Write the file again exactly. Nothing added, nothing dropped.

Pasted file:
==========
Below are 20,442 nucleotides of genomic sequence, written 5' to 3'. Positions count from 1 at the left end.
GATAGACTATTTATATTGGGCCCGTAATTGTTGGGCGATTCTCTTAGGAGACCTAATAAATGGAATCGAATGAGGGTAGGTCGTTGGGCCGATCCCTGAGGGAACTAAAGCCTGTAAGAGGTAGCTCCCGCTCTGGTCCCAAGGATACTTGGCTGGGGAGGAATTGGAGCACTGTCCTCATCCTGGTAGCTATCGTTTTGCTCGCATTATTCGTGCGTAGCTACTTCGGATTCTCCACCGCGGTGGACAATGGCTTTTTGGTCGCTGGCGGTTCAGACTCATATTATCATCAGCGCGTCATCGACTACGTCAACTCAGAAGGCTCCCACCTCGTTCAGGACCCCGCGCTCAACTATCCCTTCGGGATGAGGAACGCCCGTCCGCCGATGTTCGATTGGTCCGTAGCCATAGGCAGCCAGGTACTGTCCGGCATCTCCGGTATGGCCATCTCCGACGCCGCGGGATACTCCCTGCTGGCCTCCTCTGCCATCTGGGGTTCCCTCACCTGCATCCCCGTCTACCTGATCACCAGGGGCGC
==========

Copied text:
Below are 20,442 nucleotides of genomic sequence, written 5' to 3'. Positions count from 1 at the left end.
GATAGACTATTTATATTGGGCCCGTAATTGTTGGGCGATTCTCTTAGGAGACCTAATAAATGGAATCGAATGAGGGTAGGTCGTTGGGCCGATCCCTGAGGGAACTAAAGCCTGTAAGAGGTAGCTCCCGCTCTGGTCCCAAGGATACTTGGCTGGGGAGGAATTGGAGCACTGTCCTCATCCTGGTAGCTATCGTTTTGCTCGCATTATTCGTGCGTAGCTACTTCGGATTCTCCACCGCGGTGGACAATGGCTTTTTGGTCGCTGGCGGTTCAGACTCATATTATCATCAGCGCGTCATCGACTACGTCAACTCAGAAGGCTCCCACCTCGTTCAGGACCCCGCGCTCAACTATCCCTTCGGGATGAGGAACGCCCGTCCGCCGATGTTCGATTGGTCCGTAGCCATAGGCAGCCAGGTACTGTCCGGCATCTCCGGTATGGCCATCTCCGACGCCGCGGGATACTCCCTGCTGGCCTCCTCTGCCATCTGGGGTTCCCTCACCTGCATCCCCGTCTACCTGATCACCAGGGGCGC